I had an interesting conversation yesterday with one of my patients. Her unmarried, 30-something daughter had recently moved out. Neighbours’ tongues were wagging and criticism of the daughter was voiced since my patient is not in the best of health. How could she possibly leave her mother at a time like this?
The truth is, Connie (not her real name) urged her daughter to get out and start living life away from her mother’s shadow. Connie wanted daughter #2 to have a place of her own so she could have dinner parties, invite friends over, play the piano when she felt like it, learn to live on her own. Connie’s 2 other grown children were thriving in very unusual professions and living in other cities.
I asked her how it was that her other children had so much passion for their unique careers. Her response was wonderful. She explained that when her kids were growing up, her main concern was that they be happy with the choices they made. To her it didn’t matter so much what profession they chose but that they were passionate in their career and their life. And she prayed for them.
One owns a successful health-related business. Another is in demand as a consultant on movie sets for his expertise in a highly specialized field. Both of them met many difficulties in pursuit of their dreams but mom’s encouragement and their sheer tenacity resolved any problems. She pushed her youngest daughter out of the nest, better late than never, because she wanted the same for her.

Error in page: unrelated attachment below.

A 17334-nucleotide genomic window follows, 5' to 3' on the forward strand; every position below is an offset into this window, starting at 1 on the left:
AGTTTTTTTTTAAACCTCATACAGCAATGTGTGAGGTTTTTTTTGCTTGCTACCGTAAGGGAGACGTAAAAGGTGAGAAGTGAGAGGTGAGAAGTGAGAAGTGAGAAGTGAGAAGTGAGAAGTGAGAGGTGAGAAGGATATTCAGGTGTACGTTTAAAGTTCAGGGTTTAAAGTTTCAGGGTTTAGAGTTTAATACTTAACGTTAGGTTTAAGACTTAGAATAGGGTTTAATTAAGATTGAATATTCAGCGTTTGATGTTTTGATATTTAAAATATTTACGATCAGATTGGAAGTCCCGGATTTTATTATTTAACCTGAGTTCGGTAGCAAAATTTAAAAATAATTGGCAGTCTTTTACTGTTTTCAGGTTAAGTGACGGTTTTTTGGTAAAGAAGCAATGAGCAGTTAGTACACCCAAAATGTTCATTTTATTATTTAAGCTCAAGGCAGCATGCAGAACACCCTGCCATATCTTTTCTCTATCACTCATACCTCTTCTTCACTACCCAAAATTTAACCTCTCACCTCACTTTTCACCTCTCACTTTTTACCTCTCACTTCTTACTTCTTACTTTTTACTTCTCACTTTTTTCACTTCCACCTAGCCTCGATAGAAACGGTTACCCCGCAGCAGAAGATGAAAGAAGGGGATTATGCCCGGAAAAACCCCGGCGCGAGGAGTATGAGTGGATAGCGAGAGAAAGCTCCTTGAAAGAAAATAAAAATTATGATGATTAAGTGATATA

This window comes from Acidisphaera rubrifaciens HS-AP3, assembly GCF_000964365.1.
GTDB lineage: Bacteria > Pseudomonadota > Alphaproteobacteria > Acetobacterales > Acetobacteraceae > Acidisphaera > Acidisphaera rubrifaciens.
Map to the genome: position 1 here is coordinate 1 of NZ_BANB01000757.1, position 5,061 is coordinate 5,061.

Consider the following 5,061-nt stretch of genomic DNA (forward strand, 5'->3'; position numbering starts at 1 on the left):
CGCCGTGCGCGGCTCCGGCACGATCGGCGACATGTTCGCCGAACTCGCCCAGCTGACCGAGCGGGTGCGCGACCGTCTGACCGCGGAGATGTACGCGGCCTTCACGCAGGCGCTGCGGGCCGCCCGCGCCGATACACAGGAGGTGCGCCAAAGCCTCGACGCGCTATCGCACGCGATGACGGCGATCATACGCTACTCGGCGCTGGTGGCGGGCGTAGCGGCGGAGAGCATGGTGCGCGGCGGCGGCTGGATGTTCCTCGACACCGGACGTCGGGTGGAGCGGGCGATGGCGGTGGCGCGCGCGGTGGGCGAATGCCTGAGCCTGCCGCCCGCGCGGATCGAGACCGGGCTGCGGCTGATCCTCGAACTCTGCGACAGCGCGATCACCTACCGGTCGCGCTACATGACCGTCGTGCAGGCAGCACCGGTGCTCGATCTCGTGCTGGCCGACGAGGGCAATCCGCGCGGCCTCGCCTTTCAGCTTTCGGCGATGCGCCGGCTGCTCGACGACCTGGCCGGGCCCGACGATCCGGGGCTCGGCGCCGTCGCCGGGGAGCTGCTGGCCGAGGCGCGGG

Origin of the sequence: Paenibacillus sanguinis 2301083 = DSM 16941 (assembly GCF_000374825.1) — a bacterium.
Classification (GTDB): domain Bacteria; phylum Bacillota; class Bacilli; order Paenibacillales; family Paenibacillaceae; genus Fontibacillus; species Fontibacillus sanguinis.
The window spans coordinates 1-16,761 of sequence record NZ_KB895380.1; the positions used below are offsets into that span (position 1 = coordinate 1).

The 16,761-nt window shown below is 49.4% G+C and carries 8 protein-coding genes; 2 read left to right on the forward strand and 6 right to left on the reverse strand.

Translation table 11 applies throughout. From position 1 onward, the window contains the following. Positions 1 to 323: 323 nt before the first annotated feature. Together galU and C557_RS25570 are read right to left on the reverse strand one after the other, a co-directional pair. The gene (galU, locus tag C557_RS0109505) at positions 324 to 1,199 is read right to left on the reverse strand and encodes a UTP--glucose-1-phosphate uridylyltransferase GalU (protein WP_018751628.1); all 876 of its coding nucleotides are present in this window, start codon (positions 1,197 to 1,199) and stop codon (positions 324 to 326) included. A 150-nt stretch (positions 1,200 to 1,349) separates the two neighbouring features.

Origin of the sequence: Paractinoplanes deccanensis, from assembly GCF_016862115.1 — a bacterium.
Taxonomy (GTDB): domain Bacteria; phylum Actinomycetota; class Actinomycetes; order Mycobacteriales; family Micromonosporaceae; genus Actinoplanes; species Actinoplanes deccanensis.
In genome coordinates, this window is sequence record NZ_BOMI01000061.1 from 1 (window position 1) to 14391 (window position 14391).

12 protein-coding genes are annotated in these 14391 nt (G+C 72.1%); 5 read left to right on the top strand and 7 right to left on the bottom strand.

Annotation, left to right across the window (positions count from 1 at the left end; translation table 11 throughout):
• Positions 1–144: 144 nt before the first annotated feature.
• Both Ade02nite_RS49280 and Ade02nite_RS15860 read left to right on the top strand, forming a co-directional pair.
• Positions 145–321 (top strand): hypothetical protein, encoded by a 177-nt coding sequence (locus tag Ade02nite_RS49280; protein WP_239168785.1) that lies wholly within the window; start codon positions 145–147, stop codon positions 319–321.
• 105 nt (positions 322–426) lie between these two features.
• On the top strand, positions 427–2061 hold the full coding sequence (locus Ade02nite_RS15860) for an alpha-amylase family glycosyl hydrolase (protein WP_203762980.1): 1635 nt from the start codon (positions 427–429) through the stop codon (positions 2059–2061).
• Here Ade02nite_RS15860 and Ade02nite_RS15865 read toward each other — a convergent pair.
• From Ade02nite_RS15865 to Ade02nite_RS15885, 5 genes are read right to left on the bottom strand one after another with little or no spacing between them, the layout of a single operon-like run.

Like my patient, I want the best for my children. I want them to be happy, secure, centered on God and living a life of purpose. While I don’t consider myself an expert on childrearing, it’s a topic that is uppermost in my mind.
I think the best way for my husband and I to help them attain all that we would like for them is through prayer, asking God to give them the gift of discernment so that they can know His will for their life and be able to discern the good from the bad. Following God’s Will is what gives real joy through deep faith, even with life’s inevitable challenges. Just as important as praying for them is praying with them. If they see their parents humbling themselves before God, they will probably do the same.
The next best thing we can do is encourage and support them in their good decisions but voice our concerns over any questionable choices. We can’t tell our grown children what to do, but we can certainly tell them what we think. Being interested and present in their lives is necessary. Of course, with the younger children, “no” is a love word.
Instilling in them a sense of responsibility, whether through chores, a part-time job and school work gives them a sense of purpose, commitment, independence and work ethic. Encouraging them to do volunteer work shifts their focus away from themselves and onto others and develops an attitude of giving back.
And even though I’ve said it before, I’ll say it again. Prayer. Constant prayer for them and with them.